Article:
Boston Marathon is just a month away, so logically The Hubs is facing an achilles injury with less than four weeks before he has to line up in Hopkinton.  No bueno!  Luckily, we’ve got a little time and a lot of awesome resources so we aren’t concerned.   Who needs long road runs when you’ve got access to an AlterG and 3 hour aqua jogs (in a 25 meter pool none the less… The Hubs has deemed it the “actual insanity workout”)?  Dedication and hard work trump perfect circumstances every time, mostly because perfect circumstances don’t exist.

What does this have to do with food?  Major changes in training intensity this close to a race coupled with an injury mean we need to keep a careful eye on his weight and nutrition- even more than usual.  Every calorie has to count big time in terms of nutrient density.  Which means bye bye to refined carbs and the sugary treats that he loves to sneak!  I have to make sure he is satisfied and nourished enough that he doesn’t have the desire to snag a candy treat when I’m not around.

It also means making dinners that can be packed up as lunches for the next day because I’ve got my hands full at night ensuring I pack the right combination of snacks to keep him full… but not too full.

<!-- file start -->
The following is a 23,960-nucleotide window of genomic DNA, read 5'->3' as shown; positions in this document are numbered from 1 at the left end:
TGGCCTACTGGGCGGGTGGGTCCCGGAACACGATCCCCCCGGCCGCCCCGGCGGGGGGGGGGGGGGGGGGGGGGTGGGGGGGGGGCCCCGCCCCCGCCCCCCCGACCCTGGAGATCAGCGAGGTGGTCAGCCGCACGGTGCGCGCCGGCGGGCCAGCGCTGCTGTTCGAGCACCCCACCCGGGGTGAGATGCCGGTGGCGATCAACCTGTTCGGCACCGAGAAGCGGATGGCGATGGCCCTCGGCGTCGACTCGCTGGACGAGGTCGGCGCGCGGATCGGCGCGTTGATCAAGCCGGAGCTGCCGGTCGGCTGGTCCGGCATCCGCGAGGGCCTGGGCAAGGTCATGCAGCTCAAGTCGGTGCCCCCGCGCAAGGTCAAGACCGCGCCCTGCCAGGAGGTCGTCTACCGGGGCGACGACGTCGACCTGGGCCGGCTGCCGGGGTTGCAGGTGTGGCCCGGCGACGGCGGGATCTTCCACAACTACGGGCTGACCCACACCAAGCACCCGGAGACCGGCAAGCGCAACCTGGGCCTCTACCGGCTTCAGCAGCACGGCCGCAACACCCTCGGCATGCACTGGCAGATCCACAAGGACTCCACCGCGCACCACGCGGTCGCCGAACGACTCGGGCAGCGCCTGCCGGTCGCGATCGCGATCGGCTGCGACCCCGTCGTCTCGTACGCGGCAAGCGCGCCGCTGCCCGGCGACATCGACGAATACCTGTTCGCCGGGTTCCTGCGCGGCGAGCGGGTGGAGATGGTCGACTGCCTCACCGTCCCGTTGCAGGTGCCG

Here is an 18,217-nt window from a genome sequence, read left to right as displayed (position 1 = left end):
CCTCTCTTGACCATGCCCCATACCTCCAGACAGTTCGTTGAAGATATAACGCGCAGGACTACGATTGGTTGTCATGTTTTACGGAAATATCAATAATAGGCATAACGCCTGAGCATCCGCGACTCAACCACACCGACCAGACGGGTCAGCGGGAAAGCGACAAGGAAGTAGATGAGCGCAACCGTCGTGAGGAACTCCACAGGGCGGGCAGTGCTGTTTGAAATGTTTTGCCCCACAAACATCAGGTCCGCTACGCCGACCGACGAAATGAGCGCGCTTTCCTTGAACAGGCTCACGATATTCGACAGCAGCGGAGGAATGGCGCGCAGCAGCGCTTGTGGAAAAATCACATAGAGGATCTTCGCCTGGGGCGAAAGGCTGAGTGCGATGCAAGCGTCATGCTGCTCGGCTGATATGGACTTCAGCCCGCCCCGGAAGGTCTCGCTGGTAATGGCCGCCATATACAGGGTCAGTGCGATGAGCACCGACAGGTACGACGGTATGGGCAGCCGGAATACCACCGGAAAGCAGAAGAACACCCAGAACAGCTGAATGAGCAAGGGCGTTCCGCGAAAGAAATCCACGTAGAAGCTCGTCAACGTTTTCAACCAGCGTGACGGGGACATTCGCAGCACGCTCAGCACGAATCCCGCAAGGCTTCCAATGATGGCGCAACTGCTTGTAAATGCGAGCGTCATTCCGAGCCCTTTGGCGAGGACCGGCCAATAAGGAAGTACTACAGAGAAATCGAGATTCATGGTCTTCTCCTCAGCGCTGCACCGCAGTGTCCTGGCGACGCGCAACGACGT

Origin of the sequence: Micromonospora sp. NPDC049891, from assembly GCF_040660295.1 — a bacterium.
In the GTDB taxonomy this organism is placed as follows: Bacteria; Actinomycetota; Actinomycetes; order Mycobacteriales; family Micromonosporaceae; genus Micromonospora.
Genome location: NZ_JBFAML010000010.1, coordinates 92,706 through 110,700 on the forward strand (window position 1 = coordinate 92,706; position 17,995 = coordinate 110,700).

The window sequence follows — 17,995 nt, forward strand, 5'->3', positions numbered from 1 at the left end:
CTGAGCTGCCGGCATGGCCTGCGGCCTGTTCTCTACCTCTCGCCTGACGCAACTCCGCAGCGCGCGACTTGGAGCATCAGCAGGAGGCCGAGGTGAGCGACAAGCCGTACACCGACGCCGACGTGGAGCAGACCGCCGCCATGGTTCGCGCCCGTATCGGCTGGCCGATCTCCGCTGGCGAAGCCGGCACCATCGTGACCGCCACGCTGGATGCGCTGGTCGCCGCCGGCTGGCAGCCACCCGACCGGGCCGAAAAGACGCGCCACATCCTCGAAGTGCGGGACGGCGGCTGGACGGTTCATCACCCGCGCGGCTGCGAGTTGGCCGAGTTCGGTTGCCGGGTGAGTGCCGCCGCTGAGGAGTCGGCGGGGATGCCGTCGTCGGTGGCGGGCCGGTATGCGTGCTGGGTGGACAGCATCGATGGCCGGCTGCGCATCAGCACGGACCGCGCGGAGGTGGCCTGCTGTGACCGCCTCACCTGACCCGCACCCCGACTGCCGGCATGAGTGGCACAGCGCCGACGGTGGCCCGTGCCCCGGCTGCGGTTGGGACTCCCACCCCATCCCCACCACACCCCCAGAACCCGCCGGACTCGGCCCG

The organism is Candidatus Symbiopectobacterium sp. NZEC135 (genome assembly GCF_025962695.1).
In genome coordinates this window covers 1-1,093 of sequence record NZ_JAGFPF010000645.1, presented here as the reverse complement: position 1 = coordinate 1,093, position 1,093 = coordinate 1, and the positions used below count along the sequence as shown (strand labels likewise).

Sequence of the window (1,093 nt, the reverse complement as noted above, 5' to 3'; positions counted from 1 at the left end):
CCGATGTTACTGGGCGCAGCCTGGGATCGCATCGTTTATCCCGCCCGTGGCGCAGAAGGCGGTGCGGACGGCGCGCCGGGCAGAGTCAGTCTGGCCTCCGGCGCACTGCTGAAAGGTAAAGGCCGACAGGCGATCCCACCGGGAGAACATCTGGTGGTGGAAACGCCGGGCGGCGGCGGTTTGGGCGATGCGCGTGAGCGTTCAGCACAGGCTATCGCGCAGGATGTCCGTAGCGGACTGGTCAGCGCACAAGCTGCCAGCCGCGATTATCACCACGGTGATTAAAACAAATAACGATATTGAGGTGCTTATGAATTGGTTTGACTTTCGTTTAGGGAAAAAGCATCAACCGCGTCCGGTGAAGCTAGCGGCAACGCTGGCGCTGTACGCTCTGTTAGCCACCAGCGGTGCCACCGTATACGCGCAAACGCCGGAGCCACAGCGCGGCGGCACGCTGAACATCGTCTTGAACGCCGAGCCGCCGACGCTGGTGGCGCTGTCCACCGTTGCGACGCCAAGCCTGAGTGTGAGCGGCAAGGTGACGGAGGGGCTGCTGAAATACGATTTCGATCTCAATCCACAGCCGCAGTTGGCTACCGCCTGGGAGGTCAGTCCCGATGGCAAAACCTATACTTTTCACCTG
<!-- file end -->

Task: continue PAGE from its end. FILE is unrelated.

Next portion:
Last week, I brought a tray of my made-over mac and cheese to my friend Laura’s house for a lunch playdate, and she served me a quinoa side dish very similar to the one I feature here that I promptly mixed in with my serving of mac- and it was delicious.  I quickly realized that the concept of her quinoa side dish would be a versatile one that I could draw on for years to come.  As I made my menu plan for the coming week, the memory of that little quinoa side kept shouting at me in my brain “Top me with ground beef and serve me over salad!”

If you’re a distance runner or endurance athlete, you’re probably pretty familiar with skillet style meals- brown some meat, dump in beans and tomatoes, and serve over rice.  While easy, I’m not a huge fan because skillet meals lack texture or color interest- they are meals of necessity and not enjoyment.  This beef and quinoa taco bowl is just as easy, but far more flavorful and offers levels of interest for your eyes and your palate.

I make my own taco seasoning, and you should too.  Mine is spicier and smokier than the one my friend Laura makes and serves mixed straight into the quinoa , but that’s the beauty of making your own spice mixes- you can make them perfectly to your liking.  I served the beef and quinoa over mixed baby herb greens, but you can just as easily use it to stuff an tomato, a pepper, or an avocado… or wrap it up in a spelt tortilla.  Top it according to your nutritional needs and taste preferences- plain kefir (instead of sour cream), queso fresco, or diced avocado.

The Mother of All Homemade Taco Seasoning

Homemade Taco Seasoning

  • 2 tbs chipotle chili powder
  • 1 tsp smoked sweet paprika
  • 1 tsp garlic powder
  • 2 tsp ground cumin
  • 1 tsp oregano
  • 1 tsp organic sugar
  • 1 tsp Chihuahua de Mexico wood smoked salt